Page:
farther away that it may be regarded as having no parallax. In this assumption lies the weak point of the method. Can we be sure that the smaller stars are really without appreciable parallax? Until recent times it was generally supposed that the magnitude of the stars afforded the best index to their relative distances. If the stars were of the same intrinsic brilliancy, the amount of light received from them would, as already pointed out, have been inversely as the square of the distance. Although there was no reason to suppose that any such equality really existed, it would still remain true that, in the general average, the brighter stars must be nearer to us than the fainter ones. But when the proper motions of stars came to be investigated, it was found that the amount of this motion afforded a better index to the distance than the magnitude did.
The diversity of actual or linear motion is not so wide as that of absolute brilliancy. Stars have, therefore, in recent times, been selected for parallax very largely on account of their proper motion, without respect to their brightness. It is now considered quite safe to assume that the small stars without proper motion are so far away that their parallax is insensible.
Ever since the time of Bessel the experience of practical astronomers has tended toward the conclusion that the best instrument for delicate measurements like these is the heliometer. This is an equatorial telescope of which the object glass is divided along a diameter into two semicircles, which can slide along each other. Each half of the object glass forms a separate image of any star at which the telescope may be pointed. By sliding the two halves along each other, the images can be brought together or separated to any extent. If there are two stars in proximity, the image of one star made by one-half of the glass can be brought into coincidence with that of the other star made by the other half. The sliding of the two halves to bring about this coincidence affords a scale of measurement for the angular distance of the two stars.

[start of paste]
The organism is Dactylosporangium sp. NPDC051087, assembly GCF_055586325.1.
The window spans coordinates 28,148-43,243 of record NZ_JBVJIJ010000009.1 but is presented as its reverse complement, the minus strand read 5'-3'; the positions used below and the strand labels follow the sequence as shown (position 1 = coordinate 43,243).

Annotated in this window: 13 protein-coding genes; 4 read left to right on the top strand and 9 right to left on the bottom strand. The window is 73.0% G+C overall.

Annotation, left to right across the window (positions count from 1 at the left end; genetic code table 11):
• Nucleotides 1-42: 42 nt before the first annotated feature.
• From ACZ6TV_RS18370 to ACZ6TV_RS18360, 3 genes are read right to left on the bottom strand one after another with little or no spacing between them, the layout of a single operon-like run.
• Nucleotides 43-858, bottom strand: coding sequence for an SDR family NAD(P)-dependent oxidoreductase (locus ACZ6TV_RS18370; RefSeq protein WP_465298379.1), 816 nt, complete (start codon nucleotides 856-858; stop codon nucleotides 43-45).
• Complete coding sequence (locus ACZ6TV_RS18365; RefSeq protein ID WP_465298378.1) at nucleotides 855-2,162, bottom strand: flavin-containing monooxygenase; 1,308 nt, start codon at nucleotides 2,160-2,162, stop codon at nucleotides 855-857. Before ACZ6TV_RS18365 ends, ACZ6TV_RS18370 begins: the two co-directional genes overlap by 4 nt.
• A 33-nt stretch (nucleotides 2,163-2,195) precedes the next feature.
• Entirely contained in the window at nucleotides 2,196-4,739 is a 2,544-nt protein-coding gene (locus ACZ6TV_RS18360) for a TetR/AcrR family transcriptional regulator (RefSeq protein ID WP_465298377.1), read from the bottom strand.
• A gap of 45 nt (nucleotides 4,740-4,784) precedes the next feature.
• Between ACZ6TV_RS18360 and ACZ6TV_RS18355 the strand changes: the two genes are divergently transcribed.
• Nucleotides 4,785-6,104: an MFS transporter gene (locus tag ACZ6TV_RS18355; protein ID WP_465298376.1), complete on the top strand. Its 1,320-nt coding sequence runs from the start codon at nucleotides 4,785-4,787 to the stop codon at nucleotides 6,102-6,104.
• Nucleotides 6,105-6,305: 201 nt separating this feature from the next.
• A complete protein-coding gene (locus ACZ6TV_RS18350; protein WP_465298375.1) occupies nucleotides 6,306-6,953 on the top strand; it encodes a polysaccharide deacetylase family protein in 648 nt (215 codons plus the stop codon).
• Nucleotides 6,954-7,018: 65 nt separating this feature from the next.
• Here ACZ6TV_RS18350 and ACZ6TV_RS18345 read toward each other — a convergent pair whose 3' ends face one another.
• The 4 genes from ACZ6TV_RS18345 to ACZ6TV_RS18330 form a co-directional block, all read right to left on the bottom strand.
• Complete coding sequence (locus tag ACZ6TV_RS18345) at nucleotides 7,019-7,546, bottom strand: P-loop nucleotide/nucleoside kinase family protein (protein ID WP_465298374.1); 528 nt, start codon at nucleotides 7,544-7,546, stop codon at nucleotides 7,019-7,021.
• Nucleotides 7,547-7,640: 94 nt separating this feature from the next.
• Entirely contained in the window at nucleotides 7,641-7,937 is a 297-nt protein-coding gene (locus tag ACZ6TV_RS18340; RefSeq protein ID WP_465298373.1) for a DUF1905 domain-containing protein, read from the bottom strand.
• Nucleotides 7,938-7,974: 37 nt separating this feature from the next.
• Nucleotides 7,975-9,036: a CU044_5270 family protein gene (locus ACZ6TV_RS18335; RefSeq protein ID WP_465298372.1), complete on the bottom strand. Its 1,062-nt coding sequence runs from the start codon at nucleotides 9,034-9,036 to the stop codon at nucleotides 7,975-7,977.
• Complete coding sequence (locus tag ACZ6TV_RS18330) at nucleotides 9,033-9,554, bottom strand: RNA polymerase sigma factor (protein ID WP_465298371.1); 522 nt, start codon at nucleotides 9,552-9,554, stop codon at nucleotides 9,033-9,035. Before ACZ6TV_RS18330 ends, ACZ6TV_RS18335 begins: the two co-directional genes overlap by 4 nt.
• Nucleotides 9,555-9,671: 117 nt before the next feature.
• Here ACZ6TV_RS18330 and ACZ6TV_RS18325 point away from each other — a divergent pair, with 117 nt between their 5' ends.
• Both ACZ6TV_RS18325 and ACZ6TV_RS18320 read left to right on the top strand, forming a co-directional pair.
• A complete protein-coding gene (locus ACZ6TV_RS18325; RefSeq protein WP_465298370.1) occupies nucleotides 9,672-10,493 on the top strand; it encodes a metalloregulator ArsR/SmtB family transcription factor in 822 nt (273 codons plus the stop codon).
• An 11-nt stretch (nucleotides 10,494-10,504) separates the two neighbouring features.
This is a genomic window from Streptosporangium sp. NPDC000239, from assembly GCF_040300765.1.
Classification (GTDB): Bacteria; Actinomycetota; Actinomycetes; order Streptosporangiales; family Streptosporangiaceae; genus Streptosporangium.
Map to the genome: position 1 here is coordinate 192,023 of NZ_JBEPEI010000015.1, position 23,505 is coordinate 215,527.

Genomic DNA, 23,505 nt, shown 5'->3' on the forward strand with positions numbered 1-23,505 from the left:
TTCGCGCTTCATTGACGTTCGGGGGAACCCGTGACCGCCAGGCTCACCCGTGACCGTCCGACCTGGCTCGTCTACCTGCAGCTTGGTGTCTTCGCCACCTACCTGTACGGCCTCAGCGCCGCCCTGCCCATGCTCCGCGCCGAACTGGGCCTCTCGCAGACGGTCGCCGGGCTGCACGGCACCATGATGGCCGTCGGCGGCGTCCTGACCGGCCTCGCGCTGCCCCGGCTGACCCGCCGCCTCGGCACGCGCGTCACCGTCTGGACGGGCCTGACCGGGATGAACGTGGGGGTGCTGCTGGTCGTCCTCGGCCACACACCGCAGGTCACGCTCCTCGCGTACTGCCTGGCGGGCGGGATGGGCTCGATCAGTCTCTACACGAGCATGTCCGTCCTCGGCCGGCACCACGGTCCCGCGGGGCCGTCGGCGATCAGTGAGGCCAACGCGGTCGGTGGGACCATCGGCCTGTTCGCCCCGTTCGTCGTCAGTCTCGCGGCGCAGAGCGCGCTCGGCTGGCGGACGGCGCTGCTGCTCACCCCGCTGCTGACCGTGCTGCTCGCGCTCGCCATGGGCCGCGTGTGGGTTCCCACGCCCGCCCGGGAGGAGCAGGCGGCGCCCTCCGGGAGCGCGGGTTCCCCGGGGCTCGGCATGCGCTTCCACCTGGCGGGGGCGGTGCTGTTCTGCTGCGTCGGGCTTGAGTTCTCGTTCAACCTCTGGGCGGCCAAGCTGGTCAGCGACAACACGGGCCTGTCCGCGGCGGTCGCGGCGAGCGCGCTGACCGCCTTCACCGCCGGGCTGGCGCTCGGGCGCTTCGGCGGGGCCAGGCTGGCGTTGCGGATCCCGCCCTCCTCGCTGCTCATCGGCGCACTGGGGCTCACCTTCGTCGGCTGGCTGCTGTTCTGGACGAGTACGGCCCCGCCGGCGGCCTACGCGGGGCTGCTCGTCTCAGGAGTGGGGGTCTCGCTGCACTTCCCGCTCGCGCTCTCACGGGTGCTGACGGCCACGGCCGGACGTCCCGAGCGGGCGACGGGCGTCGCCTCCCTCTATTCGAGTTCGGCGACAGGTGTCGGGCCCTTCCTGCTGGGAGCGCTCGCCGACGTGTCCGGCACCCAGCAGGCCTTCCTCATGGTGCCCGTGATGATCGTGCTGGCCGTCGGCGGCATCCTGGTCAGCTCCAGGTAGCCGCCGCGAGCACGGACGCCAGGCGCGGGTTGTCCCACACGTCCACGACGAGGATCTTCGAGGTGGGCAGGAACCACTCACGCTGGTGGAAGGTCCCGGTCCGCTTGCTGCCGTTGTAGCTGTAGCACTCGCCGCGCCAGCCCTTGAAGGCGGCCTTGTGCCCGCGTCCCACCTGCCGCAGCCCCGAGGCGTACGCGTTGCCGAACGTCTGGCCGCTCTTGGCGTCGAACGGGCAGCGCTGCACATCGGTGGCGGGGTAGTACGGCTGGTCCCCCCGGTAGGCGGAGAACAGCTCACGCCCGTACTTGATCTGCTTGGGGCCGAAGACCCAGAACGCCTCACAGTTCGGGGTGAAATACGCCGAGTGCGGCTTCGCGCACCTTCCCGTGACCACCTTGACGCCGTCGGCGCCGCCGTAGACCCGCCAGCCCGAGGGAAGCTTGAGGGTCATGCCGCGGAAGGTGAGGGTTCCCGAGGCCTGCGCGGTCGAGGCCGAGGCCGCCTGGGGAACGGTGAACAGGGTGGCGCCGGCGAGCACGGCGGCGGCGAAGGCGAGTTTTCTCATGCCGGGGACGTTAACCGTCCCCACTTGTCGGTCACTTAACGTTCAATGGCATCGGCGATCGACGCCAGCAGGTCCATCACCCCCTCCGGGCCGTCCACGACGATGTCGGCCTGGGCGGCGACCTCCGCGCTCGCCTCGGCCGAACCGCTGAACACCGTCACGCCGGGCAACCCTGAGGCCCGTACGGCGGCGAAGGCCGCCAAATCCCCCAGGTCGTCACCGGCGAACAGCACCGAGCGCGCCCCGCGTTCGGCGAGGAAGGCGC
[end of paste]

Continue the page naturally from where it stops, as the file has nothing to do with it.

The most noteworthy forward steps in improving the heliometer are due to the celebrated instrument-makers of Hamburg, the Messrs. Repsold, aided by the suggestions of Dr. David Gill, astronomer at the Cape of Good Hope. The latter, in connection with his coadjutor, Elkin, made an equally important step in the art of managing the instrument and hence in determining the parallax of stars. The best results yet attained are those of these two observers and of Peter, of Germany.
Yet more recently, Kapteyn, of Holland, has applied what has seemed to be the unpromising method of differences of right ascension observed with a meridian circle. This method has also been applied by Flint, at Madison, Wis. Through the skill of these observers, as